As a South African performing artist my first impression of the National Arts Festival in Grahamstown this year is how big it all feels. I think I was at the very first festival in 1974 and have returned many times over the last 39 years. I’m told that next year is the big ’40’ for the NAF. So over the last 39 years (Gosh, I’m getting old!) I have watched the festival change and grow. Personally, I think that it has lost some of its charm but maybe it is me that is jaded. Somehow, the adventure and the cosy pubs were artists all gathered and exchanged ideas around the fireplace is no longer there. There are over 400 productions in town and it is impossible to see them all. I have managed a max of three or 4 per day in between our own show the 39 STEPS.
On the first day I managed to see Mbongeni Ngema’s new solo show, THE ZULU, and later that day I got to see SUNDAY MORNING a play by Nick Warren with the fabulous James Cunningham. Both were solo shows so comparisons were easily drawn. THE ZULU despite the stature of Mbongeni Ngema was nothing more than a history lesson. It could’ve been so much more. I had high hopes of getting into the inner psyche of a Zulu warrior, understanding what makes him so passionate about his culture and history, but what I got was a superficial narrative. I never saw the people or the characters I simply heard about them in the 3rd person. Whilst Mbongeni has always been a superb performer, one of the few that really moved me in the WOZA ALBERT days, it would seem he is not quite stage-fit yet as it would seem he dried frequently. With some prudent editing and more insight into the characters and their feelings and maybe stronger direction this piece could become something very special.There is no doubt, that Mr Ngema knows his culture and history very well. Now he just has to find a more human, dramatic and entertaining way to tell it.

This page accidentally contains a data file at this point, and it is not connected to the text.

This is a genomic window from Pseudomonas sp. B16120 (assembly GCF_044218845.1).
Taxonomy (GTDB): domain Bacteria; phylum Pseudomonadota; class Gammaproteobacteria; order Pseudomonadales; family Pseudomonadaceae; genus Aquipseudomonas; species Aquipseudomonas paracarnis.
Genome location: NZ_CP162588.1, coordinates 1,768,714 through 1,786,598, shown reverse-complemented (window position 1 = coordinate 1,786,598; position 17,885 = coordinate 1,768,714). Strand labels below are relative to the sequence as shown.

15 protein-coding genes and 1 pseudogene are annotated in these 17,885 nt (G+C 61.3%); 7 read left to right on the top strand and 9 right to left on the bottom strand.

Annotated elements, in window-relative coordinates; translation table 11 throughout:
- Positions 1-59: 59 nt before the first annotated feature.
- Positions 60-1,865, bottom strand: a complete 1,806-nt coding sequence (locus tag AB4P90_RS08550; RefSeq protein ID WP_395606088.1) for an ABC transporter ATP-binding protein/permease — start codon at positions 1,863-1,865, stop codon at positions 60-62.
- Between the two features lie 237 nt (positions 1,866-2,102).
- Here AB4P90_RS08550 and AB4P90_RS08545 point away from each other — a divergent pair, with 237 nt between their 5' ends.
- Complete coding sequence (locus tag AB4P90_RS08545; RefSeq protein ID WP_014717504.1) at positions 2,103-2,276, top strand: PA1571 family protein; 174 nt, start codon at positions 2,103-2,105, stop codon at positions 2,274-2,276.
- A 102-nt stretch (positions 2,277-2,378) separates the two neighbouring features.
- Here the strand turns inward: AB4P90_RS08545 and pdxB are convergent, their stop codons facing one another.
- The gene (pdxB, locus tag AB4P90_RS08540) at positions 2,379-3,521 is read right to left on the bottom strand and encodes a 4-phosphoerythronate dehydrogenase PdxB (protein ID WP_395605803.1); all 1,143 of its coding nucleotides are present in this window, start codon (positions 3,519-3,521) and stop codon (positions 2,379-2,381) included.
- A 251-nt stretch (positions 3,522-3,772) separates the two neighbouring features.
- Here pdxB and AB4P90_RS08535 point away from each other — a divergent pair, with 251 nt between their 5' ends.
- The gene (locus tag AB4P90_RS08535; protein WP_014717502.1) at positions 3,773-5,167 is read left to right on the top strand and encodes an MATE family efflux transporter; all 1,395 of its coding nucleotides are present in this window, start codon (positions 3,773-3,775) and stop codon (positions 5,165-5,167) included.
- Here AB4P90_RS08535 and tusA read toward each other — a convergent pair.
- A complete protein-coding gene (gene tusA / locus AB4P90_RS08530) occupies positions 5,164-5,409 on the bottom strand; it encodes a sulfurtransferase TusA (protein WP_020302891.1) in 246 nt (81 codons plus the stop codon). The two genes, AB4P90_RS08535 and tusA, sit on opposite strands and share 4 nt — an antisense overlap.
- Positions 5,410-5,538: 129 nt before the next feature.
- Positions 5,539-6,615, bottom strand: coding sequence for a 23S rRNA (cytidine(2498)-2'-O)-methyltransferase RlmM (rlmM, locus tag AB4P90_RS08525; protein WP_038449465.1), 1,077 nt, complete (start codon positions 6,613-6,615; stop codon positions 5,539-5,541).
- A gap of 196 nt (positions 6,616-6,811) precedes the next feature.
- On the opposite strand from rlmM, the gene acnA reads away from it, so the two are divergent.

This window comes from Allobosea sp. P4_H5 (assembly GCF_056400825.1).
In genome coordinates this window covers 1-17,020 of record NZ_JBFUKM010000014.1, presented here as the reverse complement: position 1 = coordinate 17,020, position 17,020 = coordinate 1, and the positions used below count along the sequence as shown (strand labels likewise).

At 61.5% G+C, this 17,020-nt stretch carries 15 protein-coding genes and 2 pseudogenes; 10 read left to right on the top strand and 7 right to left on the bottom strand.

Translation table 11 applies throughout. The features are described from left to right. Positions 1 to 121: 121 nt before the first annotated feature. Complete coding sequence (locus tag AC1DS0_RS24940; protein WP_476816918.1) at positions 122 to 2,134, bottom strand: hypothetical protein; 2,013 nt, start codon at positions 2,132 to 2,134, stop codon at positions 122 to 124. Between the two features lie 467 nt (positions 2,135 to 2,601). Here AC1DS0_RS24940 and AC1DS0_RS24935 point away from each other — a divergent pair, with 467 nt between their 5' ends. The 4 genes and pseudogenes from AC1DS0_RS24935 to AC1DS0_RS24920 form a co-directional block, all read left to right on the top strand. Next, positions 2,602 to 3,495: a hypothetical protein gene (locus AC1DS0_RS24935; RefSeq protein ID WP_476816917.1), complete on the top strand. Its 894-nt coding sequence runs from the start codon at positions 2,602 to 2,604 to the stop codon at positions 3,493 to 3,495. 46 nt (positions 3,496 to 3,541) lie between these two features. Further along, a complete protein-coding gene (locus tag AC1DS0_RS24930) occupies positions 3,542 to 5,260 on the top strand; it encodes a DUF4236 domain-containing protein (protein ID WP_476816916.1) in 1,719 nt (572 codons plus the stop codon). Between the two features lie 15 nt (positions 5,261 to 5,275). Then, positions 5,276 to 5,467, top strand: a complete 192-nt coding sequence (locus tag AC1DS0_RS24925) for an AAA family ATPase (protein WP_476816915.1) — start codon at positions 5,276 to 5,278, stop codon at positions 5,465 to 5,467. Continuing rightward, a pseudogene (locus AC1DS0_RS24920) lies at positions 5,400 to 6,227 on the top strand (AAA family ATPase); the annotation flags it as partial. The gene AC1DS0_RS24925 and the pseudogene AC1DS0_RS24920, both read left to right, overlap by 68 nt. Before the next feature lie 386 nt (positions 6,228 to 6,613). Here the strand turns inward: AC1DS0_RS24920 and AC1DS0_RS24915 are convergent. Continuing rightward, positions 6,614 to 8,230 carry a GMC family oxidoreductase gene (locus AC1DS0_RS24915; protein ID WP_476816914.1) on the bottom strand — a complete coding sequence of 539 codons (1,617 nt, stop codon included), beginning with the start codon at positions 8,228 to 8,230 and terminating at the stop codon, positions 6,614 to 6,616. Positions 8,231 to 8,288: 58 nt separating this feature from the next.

SUNDAY MORNING on the other hand saw a stage-fit actor delivering a superbly written piece in a moving, theatrical and entertaining way. I enjoyed every moment of this play which given the festival technical limitations still managed to achieve wonderful moments. In the capable hands of James Cunningham this piece flows effortlessly. Great to see Nick Warren at it again! Cant wait to see the other works. This was an intelligent, heartwarming piece! Well done to all.
On day two I managed to see the Johannesburg Youth Ballet’s HANSEL & GRETEL. It was enjoyable and well put together with some impressive music by Nic Sakelarides and AV’s that made up most of the scenic effects. Afterwards I met an old couple who were really disappointed in the ballet. They were ‘expecting a professional piece’! I asked them if they read the programme as it clearly stated that this was the Johannesburg Youth Ballet. Their retort was quite uncharitable. “The festival is bringing the recession right to our doorstep!” I’m all for the youth getting these kinds of opportunities. Well done the festival organisers.
Next on the agenda was THE THREE LITTLE PIGS, an enchanting allegorical style piece using the story of the 3 pigs and the big bad wolf to give us insight into the machinations of the intelligence, security and corrupt business community. the three actors were superb. Their accents and body language was spot on. An entertaining and sometimes frightening piece.
So on to day 3 with much trepidation. What to do, what to see? Too much to get to! What is very clear is that the Arts in all their forms are alive and abundant despite the perceived lack of financial support nationally. I’m most concerned with the lack of support for the dance community. Funding is not forthcoming and the companies are closing. It would seem that theatre as it currently survives is economically more sustainable as is music. The manpower required seems smaller. But dance requires big numbers. Let’s hope our funders and audiences support our dance companies so that at least some survive.